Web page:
Also, note that all testnets, except Sepolia and Goerli, will be deprecated after The Merge. If you’re a user of Ropsten, Rinkeby, or Kiln, you should make plans to move to Goerli or Sepolia.

What should ETH miners and node operators do?

After The Merge, Etherem will use the PoS-based consensus mechanism. This means the PoW-based mining will no longer be possible.

If their clients were not updated to the newest version, these clients will be synced to the pre-forked blockchain. 

Node operators who did not update their clients will be stuck on an incompatible chain following the old rules after a successful upgrade, and will be unable to send ETH or operate on the merged Ethereum network.

What should Ethereum users or Ether holders do?

Basically, ETH holders, regardless of whether they use Ethereum apps,  trade Ether on exchanges, or just keep ETHs in their own wallets, do not need to take any action in relation toThe Merge. If the apps, exchanges or wallets provide additional instructions or advice, holders should verify that these are valid and beware of scams.

As The Merge is a complicated process, it is recommended for Ether holders to keep their assets on top exchanges that have strong user asset protection measures such as Huobi Global. The latter is a world-leading cryptocurrency exchange that has operated for nine years since its establishment without any security accident. 

Huobi Global has announced that it will support The Merge and is ready for a possible hard fork and a new token that may be produced from it. The exchange will introduce measures, including suspending the deposit and withdrawal services for ETH and ERC-20 tokens, to protect user asset security and reduce the trading risks that may arise from price volatility during the hard fork.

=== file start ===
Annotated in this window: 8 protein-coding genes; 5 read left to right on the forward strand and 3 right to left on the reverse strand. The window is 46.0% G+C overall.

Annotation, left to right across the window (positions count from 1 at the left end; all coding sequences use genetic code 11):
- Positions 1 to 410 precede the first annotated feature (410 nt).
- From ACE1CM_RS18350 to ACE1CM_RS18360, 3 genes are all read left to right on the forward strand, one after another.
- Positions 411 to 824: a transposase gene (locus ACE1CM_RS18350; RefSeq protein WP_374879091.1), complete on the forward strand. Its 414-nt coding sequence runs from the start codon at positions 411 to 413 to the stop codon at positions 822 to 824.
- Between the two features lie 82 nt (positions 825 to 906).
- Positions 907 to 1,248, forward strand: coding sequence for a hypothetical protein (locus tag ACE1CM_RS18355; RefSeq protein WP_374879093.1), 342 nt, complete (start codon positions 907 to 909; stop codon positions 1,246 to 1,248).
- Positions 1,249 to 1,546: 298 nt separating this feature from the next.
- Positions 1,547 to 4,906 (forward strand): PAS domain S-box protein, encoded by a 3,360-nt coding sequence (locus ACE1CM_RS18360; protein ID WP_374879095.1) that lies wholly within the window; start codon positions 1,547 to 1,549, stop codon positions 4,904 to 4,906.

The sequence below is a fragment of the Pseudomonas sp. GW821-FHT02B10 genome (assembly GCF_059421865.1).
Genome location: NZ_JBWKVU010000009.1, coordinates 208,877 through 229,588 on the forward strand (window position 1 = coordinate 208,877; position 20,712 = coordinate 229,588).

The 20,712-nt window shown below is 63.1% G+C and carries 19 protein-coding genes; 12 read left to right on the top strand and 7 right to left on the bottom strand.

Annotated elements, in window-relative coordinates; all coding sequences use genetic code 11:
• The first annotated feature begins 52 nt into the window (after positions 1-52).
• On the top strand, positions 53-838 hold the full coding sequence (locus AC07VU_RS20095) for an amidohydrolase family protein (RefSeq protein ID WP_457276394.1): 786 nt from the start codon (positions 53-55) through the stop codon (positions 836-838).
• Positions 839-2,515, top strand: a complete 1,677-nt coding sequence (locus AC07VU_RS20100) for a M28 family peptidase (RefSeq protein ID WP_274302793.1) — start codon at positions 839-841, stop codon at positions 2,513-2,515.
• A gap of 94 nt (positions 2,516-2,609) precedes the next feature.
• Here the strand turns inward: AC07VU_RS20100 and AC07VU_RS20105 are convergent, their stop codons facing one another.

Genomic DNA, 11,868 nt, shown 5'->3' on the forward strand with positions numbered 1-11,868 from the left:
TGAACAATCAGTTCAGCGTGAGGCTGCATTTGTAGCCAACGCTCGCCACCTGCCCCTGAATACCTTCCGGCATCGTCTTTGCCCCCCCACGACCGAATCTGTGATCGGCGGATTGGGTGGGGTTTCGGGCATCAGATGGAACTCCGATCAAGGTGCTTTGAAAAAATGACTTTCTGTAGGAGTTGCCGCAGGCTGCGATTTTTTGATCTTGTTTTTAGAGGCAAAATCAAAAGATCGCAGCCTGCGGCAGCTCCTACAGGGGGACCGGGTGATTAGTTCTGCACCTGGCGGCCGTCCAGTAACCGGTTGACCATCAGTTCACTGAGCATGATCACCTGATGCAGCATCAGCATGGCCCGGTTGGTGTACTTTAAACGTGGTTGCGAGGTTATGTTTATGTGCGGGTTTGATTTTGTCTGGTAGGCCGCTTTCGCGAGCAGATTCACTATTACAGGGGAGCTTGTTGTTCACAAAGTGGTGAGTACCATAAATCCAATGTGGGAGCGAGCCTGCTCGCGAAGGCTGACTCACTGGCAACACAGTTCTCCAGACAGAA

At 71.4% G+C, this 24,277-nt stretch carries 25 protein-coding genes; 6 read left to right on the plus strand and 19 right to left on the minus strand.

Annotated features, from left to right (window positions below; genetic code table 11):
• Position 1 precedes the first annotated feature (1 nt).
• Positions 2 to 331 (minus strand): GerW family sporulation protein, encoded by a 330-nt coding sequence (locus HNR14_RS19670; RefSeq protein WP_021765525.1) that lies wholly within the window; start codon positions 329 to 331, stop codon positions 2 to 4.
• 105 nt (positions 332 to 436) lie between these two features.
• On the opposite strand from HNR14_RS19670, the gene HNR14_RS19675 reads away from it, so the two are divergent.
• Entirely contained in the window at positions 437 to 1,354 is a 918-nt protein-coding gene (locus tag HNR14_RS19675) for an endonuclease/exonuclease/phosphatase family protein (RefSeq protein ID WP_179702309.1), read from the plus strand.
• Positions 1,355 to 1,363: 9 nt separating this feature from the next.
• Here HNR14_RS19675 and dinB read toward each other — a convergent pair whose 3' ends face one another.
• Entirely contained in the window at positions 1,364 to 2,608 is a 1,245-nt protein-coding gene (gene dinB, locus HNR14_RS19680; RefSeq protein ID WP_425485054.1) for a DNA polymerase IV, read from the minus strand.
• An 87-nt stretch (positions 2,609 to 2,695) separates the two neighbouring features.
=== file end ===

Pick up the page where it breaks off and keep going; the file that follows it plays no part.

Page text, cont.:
Huobi Global has also contingency measures in place for two possible scenarios regarding The Merge:

1). No new token is created: Huobi Global will confirm the stability and security of the Ethereum mainnet before resuming deposit, withdrawal, margin loan, and crypto loan services for ETH. 

 2). The network forks into two competing chains and a new token is created: This will see the symbol ETH used in the ETH PoS chain. Huobi Global will then send users the forked tokens at a 1:1 ratio based on ETH balances snapshots taken before the Paris upgrade. The forked tokens will be credited to users’ spot accounts. 

Keey an eye on market volatility

Even though choosing a top exchange could protect users from scams, it doesn’t mean Ether holders will not lose money as there may be extremely severe short-term fluctuations in the price of Ether during The Merge process.

Of course, while there could be significant profit to be made from frequent trading during this period, the risk is also high. And in the long term, Ether is also at risk of losing its dominance as the cryptocurrency of choice for smart contracts. The most likely outcome is that several programmable cryptocurrencies will dominate, not just one.